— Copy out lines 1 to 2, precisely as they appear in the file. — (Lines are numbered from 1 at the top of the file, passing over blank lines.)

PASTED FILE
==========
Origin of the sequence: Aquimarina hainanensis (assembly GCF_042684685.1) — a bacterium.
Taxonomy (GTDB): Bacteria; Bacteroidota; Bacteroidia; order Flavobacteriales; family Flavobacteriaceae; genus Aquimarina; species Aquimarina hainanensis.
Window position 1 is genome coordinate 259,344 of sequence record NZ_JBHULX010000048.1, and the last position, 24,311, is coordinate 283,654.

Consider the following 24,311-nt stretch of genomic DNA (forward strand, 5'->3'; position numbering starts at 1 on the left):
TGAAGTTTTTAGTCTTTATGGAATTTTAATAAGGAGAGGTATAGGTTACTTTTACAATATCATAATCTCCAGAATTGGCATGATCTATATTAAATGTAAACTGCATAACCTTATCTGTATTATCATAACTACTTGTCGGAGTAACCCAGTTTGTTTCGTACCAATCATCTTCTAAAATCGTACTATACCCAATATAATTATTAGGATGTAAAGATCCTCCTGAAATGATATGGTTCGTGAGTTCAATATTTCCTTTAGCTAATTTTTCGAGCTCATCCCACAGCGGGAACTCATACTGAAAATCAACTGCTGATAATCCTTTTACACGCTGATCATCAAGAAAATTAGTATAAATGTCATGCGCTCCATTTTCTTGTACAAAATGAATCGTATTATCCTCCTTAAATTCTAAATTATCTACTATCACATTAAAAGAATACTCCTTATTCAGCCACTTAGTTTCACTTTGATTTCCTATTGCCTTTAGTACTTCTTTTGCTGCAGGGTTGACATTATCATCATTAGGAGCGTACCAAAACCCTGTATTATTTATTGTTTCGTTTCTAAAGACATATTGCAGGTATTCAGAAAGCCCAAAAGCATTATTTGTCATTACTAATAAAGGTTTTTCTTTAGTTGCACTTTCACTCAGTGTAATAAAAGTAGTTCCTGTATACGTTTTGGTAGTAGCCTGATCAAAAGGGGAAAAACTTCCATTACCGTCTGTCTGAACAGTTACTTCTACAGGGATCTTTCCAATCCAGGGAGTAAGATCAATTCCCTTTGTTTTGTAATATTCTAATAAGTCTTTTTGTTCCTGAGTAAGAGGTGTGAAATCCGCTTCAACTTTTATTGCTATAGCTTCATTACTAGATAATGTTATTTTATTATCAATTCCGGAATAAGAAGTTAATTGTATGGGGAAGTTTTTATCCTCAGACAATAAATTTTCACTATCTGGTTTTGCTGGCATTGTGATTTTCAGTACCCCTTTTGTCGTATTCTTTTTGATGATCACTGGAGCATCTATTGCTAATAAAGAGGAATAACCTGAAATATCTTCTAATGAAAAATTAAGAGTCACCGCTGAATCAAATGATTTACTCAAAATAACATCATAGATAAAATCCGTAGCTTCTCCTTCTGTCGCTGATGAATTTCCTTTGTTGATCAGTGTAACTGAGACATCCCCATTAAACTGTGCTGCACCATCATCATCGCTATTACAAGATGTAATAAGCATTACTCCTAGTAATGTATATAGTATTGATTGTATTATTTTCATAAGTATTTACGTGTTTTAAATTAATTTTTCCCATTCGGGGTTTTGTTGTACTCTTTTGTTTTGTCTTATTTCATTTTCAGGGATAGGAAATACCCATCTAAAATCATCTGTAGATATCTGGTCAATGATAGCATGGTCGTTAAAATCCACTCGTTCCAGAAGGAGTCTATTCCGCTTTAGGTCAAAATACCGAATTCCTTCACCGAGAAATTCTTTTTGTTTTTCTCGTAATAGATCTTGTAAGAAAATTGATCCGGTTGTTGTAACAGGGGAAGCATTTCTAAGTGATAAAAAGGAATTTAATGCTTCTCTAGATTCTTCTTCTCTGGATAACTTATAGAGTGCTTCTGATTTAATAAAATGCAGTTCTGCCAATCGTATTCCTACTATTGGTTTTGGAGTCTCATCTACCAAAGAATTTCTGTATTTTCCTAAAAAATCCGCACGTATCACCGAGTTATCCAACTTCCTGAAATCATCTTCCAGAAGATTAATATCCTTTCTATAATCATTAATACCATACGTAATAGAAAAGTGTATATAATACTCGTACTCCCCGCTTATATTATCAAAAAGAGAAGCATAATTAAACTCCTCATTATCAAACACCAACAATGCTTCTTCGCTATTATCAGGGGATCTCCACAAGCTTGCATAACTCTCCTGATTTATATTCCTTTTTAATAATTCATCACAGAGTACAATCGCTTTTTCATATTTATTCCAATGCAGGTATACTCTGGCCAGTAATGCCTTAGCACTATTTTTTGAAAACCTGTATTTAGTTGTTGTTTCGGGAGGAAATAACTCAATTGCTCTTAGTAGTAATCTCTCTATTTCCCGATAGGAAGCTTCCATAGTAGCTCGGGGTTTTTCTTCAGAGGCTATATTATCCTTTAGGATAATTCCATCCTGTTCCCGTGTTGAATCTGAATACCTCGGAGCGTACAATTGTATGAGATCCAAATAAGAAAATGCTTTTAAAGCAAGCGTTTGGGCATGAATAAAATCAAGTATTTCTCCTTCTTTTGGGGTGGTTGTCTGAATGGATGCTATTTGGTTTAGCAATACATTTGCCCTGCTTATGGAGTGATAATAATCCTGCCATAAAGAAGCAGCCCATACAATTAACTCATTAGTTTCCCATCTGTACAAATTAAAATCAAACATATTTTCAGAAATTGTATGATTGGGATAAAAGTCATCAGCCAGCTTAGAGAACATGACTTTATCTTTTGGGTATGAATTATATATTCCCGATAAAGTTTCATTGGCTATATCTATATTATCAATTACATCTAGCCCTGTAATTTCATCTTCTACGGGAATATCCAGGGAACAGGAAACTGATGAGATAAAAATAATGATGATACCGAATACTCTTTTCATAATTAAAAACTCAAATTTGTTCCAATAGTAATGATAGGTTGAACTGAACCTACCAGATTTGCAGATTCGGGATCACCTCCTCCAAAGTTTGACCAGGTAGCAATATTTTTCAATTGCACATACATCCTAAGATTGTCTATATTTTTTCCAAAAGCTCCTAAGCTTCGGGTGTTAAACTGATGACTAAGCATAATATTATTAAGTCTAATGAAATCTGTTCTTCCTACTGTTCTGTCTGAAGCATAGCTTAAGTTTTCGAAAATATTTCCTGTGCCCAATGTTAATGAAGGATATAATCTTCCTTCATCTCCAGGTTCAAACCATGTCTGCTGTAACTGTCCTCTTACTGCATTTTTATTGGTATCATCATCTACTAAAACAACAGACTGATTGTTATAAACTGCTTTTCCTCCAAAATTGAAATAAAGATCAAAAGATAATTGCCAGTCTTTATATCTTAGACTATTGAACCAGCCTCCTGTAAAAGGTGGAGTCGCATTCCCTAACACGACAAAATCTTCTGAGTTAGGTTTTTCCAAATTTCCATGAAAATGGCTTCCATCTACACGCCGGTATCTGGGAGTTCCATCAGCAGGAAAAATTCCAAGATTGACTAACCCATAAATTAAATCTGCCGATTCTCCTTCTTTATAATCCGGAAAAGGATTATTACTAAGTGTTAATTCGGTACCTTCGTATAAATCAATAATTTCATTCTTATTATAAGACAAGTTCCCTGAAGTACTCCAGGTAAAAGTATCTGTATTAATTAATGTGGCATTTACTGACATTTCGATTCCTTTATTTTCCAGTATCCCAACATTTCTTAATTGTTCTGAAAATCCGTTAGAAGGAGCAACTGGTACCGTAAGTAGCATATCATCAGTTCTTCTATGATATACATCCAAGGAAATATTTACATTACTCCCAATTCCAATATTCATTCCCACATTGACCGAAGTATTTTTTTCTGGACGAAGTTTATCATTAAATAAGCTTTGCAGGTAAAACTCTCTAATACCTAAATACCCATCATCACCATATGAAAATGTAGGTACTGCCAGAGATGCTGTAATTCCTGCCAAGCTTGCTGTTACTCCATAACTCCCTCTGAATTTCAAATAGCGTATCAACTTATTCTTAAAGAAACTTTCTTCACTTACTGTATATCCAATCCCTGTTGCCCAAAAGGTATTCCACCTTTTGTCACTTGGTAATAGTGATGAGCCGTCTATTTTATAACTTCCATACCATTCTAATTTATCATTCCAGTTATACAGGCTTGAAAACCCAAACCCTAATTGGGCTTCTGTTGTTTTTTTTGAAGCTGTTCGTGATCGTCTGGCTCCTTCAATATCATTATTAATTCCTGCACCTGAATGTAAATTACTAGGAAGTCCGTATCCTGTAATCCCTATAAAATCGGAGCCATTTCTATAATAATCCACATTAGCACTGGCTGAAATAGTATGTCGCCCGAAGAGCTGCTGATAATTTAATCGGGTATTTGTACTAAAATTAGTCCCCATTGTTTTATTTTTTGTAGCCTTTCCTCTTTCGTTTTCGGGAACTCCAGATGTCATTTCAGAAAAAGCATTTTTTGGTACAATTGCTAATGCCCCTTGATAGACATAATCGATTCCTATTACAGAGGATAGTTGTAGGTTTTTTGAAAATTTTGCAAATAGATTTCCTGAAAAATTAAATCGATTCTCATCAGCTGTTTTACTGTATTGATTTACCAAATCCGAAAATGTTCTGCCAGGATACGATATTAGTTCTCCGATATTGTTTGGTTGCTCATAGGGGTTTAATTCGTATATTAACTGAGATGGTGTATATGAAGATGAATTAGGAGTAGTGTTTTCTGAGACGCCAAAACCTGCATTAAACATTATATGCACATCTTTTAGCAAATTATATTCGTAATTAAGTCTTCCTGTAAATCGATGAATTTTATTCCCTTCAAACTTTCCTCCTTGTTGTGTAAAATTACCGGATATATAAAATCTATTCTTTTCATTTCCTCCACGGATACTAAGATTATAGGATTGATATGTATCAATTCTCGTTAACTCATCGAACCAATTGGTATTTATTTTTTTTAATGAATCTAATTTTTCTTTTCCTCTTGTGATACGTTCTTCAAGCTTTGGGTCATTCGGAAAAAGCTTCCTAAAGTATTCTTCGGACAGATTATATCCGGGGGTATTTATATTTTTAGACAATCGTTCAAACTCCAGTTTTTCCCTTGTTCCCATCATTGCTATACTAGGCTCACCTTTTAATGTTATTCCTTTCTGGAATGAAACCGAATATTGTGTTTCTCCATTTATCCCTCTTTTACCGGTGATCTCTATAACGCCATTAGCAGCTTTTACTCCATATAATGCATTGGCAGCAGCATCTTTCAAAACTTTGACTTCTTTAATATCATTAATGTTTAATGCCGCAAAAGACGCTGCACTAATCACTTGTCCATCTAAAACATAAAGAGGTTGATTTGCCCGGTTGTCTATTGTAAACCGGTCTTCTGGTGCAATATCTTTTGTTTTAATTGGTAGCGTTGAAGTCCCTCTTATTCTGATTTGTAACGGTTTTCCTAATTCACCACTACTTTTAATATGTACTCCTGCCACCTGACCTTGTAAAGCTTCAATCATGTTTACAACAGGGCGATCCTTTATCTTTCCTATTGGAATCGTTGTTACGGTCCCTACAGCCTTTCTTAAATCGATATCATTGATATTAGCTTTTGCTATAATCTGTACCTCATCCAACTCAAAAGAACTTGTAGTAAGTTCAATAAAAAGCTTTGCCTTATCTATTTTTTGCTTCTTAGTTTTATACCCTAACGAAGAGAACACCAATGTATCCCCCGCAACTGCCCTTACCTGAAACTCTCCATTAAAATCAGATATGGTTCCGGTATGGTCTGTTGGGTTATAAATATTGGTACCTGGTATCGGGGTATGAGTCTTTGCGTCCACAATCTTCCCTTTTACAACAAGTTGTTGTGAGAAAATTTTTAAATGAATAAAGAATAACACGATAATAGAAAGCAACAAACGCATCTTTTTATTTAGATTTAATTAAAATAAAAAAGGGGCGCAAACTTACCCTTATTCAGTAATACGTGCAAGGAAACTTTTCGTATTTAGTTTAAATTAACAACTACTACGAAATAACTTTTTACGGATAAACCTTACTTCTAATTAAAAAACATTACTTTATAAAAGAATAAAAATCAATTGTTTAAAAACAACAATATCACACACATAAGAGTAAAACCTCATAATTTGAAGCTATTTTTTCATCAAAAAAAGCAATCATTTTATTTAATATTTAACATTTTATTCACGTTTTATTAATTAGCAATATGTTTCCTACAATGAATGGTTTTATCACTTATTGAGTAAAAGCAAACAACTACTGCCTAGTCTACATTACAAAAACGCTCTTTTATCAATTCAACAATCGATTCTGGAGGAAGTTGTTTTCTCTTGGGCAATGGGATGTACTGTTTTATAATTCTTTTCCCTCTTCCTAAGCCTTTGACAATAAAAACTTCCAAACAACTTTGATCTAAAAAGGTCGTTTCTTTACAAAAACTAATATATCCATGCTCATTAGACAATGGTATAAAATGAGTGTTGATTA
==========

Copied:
Origin of the sequence: Aquimarina hainanensis (assembly GCF_042684685.1) — a bacterium.
Taxonomy (GTDB): Bacteria; Bacteroidota; Bacteroidia; order Flavobacteriales; family Flavobacteriaceae; genus Aquimarina; species Aquimarina hainanensis.